American Indian/Alaska Native People Profile #7: Violet
Violet is 18-years old and has just moved into a student housing apartment in a large metropolitan area. She is deeply connected to her home reservation in Arizona and is an enrolled member of the Navajo Nation.
Violet has just graduated with honors from high school. Being an honors student, she was admitted early to a pre-med program on a full scholarship from the Indian Health Service as her mother could not financially support her or contribute to the university’s tuition.
Violet had repeatedly witnessed her father’s violence against her mother during her life. Her father passed away due to pancreatic cancer. As Violet has left the reservation and is living on her own, she has begun to experience panic attacks due to memories of violence she witnessed. She started to see a counselor with her mother’s encouragement to help learn how to manage the panic attacks and anxiety.
In her recovery journey, Violet has learned that violence against Native American women is at epidemic proportions, and it is important for her to continue to reach out for help and seekmental health services whenever needed. Native American women have been frequent recipients of violence due to poverty and victimization as well as racism, sexism, and the legacy of colonialism. In the United States the data on this tragic problem is just now becoming available.
What Violet has experienced has not been easy and communicating with her counselor and family who care for her will help her to manage symptoms and become stronger for her life ahead. She also turns to her cultural practices of smudging, singing, and prayer to connect her to greater harmony and healing within her spirit. She returns home to her reservation to visit her mother and extended family, and to meet with a medicine woman from her tribe. She also likes to participate in powwows wearing her mother’s traditional ribbon skirt when she can.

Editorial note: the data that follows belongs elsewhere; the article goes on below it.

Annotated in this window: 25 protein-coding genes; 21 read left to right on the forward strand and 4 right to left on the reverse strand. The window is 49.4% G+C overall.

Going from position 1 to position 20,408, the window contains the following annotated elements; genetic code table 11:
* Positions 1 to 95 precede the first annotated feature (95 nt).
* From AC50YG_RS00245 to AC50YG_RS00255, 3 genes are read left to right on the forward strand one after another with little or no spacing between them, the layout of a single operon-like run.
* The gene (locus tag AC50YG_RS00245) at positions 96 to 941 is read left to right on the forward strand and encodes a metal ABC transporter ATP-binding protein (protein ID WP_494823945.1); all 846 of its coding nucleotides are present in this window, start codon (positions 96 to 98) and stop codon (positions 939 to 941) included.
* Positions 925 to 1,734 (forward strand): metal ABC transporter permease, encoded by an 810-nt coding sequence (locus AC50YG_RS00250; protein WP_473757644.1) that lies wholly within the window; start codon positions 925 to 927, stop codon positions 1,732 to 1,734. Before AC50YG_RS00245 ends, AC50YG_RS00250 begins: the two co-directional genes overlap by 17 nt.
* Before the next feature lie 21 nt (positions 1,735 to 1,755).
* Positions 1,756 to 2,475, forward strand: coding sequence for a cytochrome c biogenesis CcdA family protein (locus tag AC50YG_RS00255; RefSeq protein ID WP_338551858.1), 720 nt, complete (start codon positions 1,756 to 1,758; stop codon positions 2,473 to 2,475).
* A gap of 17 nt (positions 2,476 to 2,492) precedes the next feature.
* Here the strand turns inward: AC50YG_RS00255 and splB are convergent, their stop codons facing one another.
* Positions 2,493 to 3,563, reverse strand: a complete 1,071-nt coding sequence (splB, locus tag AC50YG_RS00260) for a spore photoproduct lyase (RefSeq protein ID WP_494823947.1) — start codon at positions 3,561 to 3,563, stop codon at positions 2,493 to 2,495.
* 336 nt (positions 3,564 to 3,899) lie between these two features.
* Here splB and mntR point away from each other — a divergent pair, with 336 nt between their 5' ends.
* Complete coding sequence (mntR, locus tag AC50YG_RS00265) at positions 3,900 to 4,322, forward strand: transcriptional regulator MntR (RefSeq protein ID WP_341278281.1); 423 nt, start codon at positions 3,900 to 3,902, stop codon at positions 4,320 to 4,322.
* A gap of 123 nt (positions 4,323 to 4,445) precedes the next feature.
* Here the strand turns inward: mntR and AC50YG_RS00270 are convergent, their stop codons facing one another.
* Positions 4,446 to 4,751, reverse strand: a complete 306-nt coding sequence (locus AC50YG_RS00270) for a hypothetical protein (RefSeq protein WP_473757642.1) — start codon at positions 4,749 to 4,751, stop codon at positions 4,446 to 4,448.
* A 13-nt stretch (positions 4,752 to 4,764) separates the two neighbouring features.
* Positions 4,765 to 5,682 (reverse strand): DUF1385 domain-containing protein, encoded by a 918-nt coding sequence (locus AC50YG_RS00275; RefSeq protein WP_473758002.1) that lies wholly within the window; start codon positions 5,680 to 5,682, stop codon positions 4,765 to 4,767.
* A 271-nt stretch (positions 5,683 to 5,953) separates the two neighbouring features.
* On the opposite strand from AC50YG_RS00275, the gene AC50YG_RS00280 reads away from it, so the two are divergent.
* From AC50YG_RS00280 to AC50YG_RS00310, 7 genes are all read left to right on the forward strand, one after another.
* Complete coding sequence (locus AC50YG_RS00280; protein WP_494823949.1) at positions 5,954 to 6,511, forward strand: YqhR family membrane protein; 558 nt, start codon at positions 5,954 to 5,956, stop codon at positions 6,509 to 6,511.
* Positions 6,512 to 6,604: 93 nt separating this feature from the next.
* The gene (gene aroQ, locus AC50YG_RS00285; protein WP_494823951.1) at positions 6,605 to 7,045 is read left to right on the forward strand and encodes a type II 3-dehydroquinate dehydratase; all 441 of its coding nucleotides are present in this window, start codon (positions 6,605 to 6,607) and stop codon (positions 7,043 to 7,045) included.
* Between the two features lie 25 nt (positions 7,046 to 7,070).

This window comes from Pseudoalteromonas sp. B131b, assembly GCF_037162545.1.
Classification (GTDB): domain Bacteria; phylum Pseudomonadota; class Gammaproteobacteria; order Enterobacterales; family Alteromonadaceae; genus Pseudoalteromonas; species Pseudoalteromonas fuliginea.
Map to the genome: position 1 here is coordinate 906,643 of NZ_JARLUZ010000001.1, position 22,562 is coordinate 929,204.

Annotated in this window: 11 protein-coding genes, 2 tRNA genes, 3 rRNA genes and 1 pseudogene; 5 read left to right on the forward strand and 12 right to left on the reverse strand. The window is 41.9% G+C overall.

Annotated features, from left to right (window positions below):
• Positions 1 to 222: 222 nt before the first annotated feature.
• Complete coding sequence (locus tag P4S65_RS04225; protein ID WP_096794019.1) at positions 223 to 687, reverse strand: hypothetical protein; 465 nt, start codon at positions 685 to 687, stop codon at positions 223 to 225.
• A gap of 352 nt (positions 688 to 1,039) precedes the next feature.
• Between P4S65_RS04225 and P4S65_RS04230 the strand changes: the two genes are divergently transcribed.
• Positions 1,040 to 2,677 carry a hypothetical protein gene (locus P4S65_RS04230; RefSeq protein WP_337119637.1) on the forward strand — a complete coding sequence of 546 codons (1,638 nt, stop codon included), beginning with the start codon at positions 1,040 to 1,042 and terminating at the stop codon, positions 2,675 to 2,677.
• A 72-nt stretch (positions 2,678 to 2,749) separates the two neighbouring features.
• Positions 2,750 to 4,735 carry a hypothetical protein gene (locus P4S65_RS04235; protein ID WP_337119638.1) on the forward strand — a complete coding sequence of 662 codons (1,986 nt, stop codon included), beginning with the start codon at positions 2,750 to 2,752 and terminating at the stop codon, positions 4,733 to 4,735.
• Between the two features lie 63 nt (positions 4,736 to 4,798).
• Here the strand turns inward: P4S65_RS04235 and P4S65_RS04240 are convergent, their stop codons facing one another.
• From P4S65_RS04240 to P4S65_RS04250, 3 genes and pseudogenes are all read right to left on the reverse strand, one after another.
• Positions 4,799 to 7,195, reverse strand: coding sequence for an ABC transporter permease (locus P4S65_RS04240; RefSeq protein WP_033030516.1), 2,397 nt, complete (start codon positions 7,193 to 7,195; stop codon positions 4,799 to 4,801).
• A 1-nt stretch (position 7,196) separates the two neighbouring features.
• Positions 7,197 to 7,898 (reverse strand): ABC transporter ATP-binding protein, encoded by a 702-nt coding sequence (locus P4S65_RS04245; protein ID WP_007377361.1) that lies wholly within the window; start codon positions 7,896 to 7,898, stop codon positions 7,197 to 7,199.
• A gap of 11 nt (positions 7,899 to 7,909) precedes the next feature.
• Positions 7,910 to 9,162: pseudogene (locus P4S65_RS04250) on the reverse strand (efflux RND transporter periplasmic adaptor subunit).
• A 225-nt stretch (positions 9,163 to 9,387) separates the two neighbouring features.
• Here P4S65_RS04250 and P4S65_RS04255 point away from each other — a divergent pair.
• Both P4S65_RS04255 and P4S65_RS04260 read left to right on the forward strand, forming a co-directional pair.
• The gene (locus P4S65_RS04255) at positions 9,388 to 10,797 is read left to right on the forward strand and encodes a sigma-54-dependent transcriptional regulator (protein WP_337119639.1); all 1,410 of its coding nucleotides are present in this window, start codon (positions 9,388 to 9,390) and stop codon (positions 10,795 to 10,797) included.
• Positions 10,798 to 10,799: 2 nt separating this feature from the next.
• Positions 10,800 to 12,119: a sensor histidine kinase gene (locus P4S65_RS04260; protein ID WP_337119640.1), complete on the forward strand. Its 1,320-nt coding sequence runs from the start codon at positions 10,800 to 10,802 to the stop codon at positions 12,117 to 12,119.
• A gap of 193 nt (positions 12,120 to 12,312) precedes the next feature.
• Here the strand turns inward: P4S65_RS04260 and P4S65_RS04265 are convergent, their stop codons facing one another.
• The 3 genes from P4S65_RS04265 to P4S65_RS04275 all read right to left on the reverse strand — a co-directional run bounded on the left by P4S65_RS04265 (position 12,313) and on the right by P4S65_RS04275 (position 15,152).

Answer the following questions:
- Research and discuss about why Native American women are targeted more for violent acts.
- What is smudging and what are powwows?
- What is the “Not Invisible Act of 2020” and what could it do to create improved lives for Native American women and girls?
- Coordinate prevention efforts grants, and programs related to missing and murdered Indigenous peoples
- Congress unanimously passed the Not Invisible Act in October 2020 to increase intergovernmental coordination to identify and combat violent crime against American Indians and Alaska Natives and on Indian lands. The Act calls for the Interior Department to coordinate prevention efforts grants and programs related to missing and murdered Indigenous peoples. The Act will increase coordination to investigate and resolve cases and ensure accountability and address the underlying causes behind the numbers including among others, sexual violence, human trafficking, domestic violence, violent crime, systemic racism, economic disparities, and substance use and addictions.
- Commitment to work with tribal nations
- President Biden declared May 5, 2021, as Missing and Murdered Indigenous Persons Awareness Day with a commitment to work with tribal nations to address the disproportionate high number of missing or murdered Indigenous people.
Calls to Action
- Require diverse representation of people from Indian Country at the table with federal officials.
- Ensure that Native women, girls, and 2SLLGBTQQIA people are represented in governance and that their rights are respected
- Challenge the acceptance and normalization of violence.
US Department of Justice. (2021). Office of public affairs press release: Justice and interior departments take next steps in implementation of not invisible act. Wednesday, August 4, 2021. https://www.justice.gov/opa/pr/justice-and-interior-departments-take-next-steps-implementation-not-invisible-act
US Department of the Interior – Indian Affairs. (2021). The not invisible act commission. https://www.bia.gov/service/not-invisible-act-commission